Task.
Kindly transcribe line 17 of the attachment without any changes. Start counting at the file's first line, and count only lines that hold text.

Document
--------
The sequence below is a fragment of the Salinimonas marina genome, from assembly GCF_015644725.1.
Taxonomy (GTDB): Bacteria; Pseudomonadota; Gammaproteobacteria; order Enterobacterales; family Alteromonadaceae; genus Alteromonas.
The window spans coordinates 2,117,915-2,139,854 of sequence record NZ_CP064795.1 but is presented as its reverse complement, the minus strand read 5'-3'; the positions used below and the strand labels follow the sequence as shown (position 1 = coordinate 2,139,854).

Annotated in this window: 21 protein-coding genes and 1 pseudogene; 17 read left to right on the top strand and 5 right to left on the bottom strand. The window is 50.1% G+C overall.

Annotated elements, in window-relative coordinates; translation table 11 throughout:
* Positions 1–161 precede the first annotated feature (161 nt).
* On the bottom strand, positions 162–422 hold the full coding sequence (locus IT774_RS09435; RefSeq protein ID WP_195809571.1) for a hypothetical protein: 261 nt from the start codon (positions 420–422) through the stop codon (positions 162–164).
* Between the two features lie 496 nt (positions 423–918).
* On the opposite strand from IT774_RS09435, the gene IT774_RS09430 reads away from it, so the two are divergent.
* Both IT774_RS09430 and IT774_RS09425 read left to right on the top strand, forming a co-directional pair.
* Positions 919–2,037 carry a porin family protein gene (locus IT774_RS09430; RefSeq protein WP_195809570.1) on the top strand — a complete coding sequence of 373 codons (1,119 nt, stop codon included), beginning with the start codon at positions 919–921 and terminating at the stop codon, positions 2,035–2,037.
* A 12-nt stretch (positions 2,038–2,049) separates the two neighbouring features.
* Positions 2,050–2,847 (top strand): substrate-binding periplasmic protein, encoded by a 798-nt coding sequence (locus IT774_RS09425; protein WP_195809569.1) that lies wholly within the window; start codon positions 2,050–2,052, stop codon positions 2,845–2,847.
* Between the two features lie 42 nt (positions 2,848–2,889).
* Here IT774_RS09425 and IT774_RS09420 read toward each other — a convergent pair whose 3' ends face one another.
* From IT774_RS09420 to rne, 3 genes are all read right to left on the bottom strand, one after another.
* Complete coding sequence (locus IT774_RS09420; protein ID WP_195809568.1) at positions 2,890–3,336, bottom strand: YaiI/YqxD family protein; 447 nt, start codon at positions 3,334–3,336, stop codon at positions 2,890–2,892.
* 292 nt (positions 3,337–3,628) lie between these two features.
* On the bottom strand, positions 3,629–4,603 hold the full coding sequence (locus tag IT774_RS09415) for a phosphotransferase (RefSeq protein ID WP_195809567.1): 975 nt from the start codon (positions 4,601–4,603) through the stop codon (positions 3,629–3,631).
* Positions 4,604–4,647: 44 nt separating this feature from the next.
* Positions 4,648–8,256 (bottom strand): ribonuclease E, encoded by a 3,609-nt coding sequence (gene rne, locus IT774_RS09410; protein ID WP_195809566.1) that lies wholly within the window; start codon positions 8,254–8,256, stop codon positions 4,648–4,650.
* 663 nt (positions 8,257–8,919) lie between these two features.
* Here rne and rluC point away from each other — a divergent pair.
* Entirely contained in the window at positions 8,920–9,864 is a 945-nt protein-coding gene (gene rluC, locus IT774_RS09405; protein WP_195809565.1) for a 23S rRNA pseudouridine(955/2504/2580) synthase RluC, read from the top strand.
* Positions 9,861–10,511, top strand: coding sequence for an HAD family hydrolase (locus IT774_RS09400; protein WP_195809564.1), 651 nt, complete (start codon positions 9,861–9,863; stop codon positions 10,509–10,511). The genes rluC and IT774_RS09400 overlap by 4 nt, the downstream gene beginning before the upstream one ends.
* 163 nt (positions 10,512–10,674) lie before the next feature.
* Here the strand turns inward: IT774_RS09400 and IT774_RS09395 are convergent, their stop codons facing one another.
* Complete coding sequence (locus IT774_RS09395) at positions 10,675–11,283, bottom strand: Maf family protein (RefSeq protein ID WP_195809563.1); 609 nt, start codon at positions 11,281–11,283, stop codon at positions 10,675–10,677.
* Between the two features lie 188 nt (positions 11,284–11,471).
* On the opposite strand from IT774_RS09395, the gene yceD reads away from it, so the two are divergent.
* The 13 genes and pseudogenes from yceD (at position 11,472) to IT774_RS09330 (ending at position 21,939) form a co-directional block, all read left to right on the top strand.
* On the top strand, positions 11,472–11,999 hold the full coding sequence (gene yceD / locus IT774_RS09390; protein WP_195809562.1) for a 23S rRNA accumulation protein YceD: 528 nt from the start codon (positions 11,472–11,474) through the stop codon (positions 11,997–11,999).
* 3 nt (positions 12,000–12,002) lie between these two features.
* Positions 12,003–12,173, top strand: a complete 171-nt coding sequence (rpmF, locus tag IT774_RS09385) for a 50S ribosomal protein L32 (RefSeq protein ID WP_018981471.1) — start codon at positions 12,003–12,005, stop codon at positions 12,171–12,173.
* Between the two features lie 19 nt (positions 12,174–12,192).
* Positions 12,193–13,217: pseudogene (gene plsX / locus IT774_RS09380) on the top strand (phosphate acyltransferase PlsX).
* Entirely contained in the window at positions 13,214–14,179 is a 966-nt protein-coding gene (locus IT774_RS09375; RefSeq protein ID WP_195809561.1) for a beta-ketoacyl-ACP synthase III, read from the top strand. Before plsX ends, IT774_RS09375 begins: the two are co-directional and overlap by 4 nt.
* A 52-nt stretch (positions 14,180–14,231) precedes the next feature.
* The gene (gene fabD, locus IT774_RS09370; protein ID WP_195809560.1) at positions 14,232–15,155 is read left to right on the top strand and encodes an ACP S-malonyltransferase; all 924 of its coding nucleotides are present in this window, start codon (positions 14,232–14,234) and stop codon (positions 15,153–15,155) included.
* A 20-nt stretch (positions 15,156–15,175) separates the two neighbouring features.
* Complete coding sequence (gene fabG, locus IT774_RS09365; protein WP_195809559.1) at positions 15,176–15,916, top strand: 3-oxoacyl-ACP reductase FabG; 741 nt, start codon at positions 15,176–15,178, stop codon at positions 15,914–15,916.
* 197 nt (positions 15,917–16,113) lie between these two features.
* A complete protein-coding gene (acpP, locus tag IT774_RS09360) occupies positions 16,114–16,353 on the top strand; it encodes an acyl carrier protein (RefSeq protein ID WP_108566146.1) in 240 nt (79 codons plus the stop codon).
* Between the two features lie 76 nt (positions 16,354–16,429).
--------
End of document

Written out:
* Complete coding sequence (locus IT774_RS09420; protein ID WP_195809568.1) at positions 2,890–3,336, bottom strand: YaiI/YqxD family protein; 447 nt, start codon at positions 3,334–3,336, stop codon at positions 2,890–2,892.